Entertainment Weekly: You play Elsa Mars, a German lady. And you’re sort of the owner of the freak show and it’s on its last legs.
Jessica Lange: Yeah, it’s kind of that thing of the end of one popular entertainment and the beginning of another. As Ryan likes to say, “The end of one freak show and the beginning of another.”
EW: And you arrive in this town and you discover conjoined twins Bette and Dot (Sarah Paulson) and they become the new star of your show?
JL: Yeah, that was a way a lot of these people were found. They would find them in hospitals or jails or wherever and recruited. So that’s how Sarah is introduced into the story. I hear something about her, she’s in the hospital, and I go there.
EW: Is it a maternal relationship between Elsa and the twins?
JL: Well, maternal would be putting it very generously. My character is very manipulative. She understands what’s needed, and she provides it. However, the thing I want to be very clear in this is that my character Elsa really loves these people. She truly cares for them, in her own selfish, narcissistic way. But they mean a great deal to her. It’s not just exploitation. She’s tough, and she’s mean sometimes, and all of that, but she really does love them.
EW: Is she not as villainous as Fiona or Constance?
JL: I don’t see her as villainous. She’s delusional—let’s put it that way [laughs]. But it’s fun to play a delusional character. But she came out of the Weimar Republic, out of that just the s–tstorm between the two wars in Germany and was at one moment a very successful cabaret performer and then everything dissembled. And this is ultimately where she ended up: in a freak show, small town circuit in the south in the early ’50s. So it’s been a wild ride for Elsa. I don’t see her as villainous. I see her as delusional, as narcissistic, as ruthless in her ambition. But her ambition is all tied up in her delusion.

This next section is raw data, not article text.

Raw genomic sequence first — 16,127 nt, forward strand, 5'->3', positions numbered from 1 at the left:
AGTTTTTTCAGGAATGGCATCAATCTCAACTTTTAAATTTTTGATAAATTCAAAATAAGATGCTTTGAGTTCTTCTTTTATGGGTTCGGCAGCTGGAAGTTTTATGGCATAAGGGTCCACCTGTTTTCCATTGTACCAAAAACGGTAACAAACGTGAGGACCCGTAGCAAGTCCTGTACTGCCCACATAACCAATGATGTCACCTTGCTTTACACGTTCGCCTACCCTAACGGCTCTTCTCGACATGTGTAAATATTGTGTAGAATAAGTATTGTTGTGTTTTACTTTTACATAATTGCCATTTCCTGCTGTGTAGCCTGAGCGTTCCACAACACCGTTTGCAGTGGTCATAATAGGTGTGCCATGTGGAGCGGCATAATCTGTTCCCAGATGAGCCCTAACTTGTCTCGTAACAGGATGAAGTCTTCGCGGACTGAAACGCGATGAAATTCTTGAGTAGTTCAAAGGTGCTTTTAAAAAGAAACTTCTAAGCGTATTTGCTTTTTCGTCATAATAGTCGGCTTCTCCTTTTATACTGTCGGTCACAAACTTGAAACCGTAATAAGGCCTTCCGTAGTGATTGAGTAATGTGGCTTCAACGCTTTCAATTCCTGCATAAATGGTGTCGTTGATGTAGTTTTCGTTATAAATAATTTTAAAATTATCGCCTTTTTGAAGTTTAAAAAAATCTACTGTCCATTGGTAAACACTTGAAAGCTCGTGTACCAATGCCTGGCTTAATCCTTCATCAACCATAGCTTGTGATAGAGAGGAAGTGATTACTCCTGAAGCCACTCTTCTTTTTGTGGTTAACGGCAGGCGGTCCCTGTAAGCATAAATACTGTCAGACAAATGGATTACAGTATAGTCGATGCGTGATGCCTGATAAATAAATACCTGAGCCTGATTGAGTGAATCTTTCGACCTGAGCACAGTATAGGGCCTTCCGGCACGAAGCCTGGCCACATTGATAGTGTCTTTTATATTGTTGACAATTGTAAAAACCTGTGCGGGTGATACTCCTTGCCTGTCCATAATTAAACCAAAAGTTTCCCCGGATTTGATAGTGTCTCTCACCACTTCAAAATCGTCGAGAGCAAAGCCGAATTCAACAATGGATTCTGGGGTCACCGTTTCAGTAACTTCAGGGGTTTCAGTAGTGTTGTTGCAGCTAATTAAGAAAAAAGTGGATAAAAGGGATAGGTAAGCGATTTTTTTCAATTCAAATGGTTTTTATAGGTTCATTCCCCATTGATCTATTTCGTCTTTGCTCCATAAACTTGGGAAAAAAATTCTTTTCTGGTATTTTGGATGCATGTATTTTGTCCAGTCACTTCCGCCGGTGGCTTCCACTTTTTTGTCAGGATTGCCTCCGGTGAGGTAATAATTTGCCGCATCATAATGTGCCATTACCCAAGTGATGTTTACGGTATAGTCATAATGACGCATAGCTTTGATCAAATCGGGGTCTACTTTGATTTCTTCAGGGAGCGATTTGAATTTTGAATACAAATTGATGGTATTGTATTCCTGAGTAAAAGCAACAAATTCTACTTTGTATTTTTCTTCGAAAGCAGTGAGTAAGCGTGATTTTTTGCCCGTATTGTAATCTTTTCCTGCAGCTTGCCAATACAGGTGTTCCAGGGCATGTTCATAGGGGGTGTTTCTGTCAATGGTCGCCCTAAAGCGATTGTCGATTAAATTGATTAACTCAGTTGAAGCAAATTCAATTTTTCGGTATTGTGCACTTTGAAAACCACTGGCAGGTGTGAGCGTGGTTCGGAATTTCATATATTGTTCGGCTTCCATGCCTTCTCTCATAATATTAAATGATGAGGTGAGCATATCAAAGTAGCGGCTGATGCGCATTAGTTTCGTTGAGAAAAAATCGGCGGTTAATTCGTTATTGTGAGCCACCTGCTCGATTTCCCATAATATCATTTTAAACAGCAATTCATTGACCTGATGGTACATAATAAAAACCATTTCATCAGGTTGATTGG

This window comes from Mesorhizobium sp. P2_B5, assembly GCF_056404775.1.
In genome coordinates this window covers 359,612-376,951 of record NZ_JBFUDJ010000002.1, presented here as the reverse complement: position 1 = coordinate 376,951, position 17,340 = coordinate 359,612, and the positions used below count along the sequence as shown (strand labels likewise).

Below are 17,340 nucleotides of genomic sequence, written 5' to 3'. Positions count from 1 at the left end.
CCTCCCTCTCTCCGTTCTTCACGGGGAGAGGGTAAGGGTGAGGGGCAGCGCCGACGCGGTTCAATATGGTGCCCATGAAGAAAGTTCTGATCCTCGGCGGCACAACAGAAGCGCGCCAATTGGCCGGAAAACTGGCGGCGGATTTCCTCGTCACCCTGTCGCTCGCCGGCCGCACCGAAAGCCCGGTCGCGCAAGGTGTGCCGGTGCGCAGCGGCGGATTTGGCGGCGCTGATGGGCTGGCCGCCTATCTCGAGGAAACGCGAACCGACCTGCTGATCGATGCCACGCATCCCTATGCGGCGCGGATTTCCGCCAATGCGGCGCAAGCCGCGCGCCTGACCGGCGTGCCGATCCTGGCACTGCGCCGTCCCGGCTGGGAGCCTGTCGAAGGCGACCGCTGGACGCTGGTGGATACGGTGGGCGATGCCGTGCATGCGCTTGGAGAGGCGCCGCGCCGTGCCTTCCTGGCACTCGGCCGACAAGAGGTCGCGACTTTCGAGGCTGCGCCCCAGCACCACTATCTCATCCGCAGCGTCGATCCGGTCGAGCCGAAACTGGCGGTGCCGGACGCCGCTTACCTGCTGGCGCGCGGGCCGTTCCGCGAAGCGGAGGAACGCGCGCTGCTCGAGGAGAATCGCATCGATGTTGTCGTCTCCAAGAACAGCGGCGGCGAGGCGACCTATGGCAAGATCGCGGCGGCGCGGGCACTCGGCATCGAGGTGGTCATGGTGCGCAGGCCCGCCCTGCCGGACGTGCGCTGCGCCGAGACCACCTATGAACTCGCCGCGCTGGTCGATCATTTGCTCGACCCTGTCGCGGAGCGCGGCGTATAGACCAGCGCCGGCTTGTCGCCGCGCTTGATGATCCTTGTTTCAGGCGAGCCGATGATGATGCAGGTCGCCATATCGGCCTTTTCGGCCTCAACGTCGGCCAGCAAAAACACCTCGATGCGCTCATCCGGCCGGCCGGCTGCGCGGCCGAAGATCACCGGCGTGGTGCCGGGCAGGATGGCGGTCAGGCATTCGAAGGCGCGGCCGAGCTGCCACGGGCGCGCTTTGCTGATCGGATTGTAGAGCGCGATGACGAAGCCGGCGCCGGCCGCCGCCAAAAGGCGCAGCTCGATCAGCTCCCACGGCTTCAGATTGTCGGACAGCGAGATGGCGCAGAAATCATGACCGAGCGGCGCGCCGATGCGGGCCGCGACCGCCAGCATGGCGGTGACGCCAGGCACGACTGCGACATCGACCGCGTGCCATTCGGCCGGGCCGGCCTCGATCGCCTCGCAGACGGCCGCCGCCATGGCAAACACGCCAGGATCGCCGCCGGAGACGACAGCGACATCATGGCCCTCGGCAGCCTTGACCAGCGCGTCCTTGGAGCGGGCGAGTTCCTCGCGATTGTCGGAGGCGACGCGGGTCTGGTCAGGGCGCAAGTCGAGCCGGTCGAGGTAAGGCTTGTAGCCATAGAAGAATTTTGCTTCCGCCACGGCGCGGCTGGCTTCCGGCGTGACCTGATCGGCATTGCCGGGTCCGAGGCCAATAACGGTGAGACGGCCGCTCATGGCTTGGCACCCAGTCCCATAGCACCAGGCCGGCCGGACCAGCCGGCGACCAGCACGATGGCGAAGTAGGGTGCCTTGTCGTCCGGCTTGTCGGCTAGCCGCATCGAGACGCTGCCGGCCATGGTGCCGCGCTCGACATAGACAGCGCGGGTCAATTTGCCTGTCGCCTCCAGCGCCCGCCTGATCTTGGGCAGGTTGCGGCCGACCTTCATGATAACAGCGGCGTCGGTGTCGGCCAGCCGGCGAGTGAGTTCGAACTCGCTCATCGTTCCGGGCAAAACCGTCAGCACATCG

EW: I heard you get to sing again.
JL: Oh my God! Singing, yes! In the first four episodes, I sing three numbers. Which is nuts!
EW: How was that?
JL: Well, actually, it was great. Ryan is a little more than usual playing a little loose with time and genre. So we’ve got a couple really big production numbers that I think if they work are going to be very unique. (x)




21 Sep 14   95 Notes

You get me closer to God




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21 Sep 14   503 Notes
I was told love should be unconditional. That’s the rule, everyone says so. But if love has no boundaries, no limits, no conditions, why should anyone try to do the right thing ever? If I know I am loved no matter what, where is the challenge?

Gillian Flynn, Gone Girl